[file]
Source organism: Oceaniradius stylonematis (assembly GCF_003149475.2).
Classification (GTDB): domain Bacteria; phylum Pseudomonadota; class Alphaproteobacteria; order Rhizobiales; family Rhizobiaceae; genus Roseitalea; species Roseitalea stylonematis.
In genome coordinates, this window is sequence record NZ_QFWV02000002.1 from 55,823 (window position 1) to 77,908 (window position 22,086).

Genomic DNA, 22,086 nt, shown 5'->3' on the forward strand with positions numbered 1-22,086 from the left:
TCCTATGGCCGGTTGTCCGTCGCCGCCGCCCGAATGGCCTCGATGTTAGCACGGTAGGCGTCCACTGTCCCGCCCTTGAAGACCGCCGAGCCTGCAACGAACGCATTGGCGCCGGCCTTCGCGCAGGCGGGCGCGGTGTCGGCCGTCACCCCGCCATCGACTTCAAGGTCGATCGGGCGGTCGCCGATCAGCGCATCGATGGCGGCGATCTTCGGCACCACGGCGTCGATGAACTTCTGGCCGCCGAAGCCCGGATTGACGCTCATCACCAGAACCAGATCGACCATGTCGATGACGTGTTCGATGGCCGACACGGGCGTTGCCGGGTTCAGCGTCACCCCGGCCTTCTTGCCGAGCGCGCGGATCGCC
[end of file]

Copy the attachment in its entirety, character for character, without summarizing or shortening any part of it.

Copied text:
Source organism: Oceaniradius stylonematis (assembly GCF_003149475.2).
Classification (GTDB): domain Bacteria; phylum Pseudomonadota; class Alphaproteobacteria; order Rhizobiales; family Rhizobiaceae; genus Roseitalea; species Roseitalea stylonematis.
In genome coordinates, this window is sequence record NZ_QFWV02000002.1 from 55,823 (window position 1) to 77,908 (window position 22,086).

Genomic DNA, 22,086 nt, shown 5'->3' on the forward strand with positions numbered 1-22,086 from the left:
TCCTATGGCCGGTTGTCCGTCGCCGCCGCCCGAATGGCCTCGATGTTAGCACGGTAGGCGTCCACTGTCCCGCCCTTGAAGACCGCCGAGCCTGCAACGAACGCATTGGCGCCGGCCTTCGCGCAGGCGGGCGCGGTGTCGGCCGTCACCCCGCCATCGACTTCAAGGTCGATCGGGCGGTCGCCGATCAGCGCATCGATGGCGGCGATCTTCGGCACCACGGCGTCGATGAACTTCTGGCCGCCGAAGCCCGGATTGACGCTCATCACCAGAACCAGATCGACCATGTCGATGACGTGTTCGATGGCCGACACGGGCGTTGCCGGGTTCAGCGTCACCCCGGCCTTCTTGCCGAGCGCGCGGATCGCC